FLORHAM PARK, N.J. -- Buster Skrine was watching practice tape on Saturday morning with the rest of his defensive teammates when he noticed the big dude in the middle of the defensive line, tossing bodies around.
"Leo was manhandling people up front the whole practice," said Skrine, who wasn't the only person in the meeting room who noticed.
Leo is Leonard Williams, who might be the most impressive player so far in the New York Jets' training camp. After a solid rookie season, he's ready to graduate to a new level. In the preseason opener, he wrecked a potential touchdown drive with a third-down sack deep in Jets territory, welcoming Jacksonville Jaguars quarterback Blake Bortles to New Jersey.
"Second year in the defense, second year in the conference, I think he's going to dominate this year," Skrine said. "I think he can be a Pro Bowl guy. People know about him now, but with the weapons we've got on the D-line, if you're going to block him as a single ... "
Skrine shook his head.
"I don't see it," he said, finishing the thought.
The Jets should have one of the best defensive lines in the NFL. It might take some time, with Muhammad Wilkerson coming off a broken leg and Sheldon Richardson bracing for a one-game suspension to start the season, but this line will be scary good.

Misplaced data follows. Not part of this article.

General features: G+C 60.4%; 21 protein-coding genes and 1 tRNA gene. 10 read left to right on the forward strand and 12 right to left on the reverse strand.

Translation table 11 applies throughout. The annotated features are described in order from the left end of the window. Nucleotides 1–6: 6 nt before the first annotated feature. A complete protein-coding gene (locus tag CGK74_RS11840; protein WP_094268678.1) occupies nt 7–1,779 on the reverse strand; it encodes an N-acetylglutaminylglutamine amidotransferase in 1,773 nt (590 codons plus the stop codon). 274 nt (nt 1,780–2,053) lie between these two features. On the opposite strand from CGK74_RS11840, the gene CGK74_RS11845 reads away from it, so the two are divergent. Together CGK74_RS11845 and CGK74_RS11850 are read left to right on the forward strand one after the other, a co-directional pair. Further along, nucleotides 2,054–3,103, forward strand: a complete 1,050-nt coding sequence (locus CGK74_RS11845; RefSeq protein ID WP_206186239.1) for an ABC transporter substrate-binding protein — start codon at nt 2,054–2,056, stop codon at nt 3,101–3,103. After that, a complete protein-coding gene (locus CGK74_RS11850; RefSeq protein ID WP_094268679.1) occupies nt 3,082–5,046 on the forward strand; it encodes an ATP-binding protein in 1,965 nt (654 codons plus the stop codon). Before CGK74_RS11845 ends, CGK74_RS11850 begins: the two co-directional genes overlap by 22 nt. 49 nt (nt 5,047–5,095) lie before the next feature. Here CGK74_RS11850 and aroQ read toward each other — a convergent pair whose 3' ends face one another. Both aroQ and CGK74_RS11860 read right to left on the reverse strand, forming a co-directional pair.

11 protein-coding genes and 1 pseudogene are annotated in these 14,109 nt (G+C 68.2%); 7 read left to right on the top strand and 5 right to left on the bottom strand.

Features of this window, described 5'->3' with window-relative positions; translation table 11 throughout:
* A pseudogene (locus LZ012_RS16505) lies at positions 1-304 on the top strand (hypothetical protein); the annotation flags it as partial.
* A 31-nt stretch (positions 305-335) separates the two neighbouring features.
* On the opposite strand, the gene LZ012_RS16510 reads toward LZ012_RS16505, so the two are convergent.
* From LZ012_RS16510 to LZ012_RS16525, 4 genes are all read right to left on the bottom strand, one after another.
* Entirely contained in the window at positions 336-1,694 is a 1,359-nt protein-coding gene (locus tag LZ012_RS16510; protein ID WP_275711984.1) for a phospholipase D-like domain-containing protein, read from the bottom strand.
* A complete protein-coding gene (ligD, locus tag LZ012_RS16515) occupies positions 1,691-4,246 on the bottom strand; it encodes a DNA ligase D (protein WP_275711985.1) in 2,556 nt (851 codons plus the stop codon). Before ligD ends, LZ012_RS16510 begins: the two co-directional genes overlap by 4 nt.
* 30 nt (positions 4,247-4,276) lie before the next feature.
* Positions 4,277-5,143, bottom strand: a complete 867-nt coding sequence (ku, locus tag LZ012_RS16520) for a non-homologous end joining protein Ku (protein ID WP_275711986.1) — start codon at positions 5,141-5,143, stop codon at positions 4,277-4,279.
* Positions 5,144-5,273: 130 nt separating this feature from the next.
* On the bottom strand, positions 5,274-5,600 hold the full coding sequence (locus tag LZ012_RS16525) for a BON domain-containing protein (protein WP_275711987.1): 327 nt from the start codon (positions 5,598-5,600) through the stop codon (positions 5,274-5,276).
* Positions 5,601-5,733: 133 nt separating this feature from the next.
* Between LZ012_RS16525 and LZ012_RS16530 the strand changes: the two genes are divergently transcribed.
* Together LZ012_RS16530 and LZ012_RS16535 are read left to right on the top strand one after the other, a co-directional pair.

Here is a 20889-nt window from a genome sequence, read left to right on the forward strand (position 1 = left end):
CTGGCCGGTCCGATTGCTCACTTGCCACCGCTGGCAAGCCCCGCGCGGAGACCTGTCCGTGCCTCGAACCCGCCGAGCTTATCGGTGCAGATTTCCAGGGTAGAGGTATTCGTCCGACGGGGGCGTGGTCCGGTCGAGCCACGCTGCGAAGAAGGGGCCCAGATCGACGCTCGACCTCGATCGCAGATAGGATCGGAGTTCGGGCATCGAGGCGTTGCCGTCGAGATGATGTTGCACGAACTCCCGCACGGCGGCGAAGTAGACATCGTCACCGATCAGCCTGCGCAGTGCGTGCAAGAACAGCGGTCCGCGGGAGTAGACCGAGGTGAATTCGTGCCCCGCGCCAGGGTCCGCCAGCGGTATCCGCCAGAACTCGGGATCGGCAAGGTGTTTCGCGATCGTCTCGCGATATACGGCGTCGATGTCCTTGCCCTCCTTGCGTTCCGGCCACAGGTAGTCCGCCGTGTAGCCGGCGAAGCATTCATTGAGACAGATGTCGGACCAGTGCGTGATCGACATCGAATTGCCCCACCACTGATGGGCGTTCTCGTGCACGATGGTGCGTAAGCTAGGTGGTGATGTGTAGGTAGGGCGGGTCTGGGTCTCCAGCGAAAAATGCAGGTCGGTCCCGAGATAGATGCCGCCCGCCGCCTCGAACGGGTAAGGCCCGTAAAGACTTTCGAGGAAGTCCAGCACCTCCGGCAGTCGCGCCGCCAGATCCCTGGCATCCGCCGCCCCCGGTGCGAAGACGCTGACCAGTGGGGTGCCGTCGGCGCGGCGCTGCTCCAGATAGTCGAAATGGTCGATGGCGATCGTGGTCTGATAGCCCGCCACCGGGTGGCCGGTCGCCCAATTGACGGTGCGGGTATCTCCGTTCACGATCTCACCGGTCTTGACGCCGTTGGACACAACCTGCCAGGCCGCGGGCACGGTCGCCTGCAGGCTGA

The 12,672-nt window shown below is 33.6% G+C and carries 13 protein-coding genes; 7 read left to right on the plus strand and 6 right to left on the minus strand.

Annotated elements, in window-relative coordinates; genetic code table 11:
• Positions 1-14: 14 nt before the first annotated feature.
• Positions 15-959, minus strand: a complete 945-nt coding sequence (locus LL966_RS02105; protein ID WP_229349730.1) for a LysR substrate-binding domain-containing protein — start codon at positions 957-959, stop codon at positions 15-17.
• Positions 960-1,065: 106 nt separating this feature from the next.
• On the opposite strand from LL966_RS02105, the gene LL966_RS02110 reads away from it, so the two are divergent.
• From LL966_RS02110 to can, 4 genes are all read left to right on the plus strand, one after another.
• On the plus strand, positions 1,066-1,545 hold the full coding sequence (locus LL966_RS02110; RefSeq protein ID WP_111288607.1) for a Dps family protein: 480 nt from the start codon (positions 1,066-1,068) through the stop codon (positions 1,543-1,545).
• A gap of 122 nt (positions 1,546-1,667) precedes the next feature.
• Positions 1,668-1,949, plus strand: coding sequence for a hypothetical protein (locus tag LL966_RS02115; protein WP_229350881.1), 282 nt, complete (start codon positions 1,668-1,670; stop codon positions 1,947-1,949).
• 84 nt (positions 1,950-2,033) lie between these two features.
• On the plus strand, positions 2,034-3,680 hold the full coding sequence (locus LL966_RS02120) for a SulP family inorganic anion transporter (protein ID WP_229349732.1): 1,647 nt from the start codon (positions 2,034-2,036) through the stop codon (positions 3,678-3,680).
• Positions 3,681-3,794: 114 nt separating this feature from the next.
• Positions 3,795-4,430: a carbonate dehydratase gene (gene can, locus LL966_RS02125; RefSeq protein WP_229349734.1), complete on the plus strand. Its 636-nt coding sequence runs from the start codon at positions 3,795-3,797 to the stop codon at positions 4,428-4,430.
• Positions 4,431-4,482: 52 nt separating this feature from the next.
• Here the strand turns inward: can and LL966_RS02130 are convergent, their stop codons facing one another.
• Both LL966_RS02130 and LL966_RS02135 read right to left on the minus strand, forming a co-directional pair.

The 6-foot-5, 302-pound Williams is growing up before their eyes, becoming more assertive and showing more vocal leadership on the field than his rookie year. He's still learning how to read blocking schemes and use his hands to defeat blockers, but he has improved in those areas.
The talent is there. General manager Mike Maccagnan and his scouts almost broke out the hats and noisemakers when Williams fell to them with the sixth overall pick in the 2015 draft.
"When you have a guy that big and that fast and that flexible, you see the raw talent," said veteran Jarvis Jenkins, who joined the defensive-line fraternity as a free agent. "To see him match the intensity of Mo and Sheldon ... man, he's going to be special."
As a rookie, Williams was "pretty steady," defensive coordinator Kacy Rodgers said. "Now we kind of need him to make big plays."
Williams acknowledged he "didn't have huge numbers that pop out on the stat sheet" -- three sacks, no forced fumbles during his rookie season -- but he was happy with the way he defended the run and took on blockers to help free up teammates. In other words, he did the blue-collar work, knowing that true football insiders appreciated it.
In the offseason, he trained with his former line coach at USC, hoping to improve his explosiveness. Does he have the ability to improve on three sacks? Let's put it this way: Does Michael Phelps know how to swim?
"When I was in college and high school, I always got lot of sacks," said Williams, who made 21 sacks in three years at USC. "I'm not comparing that to the NFL, but I have high expectations every year and I'm looking forward to improving those numbers."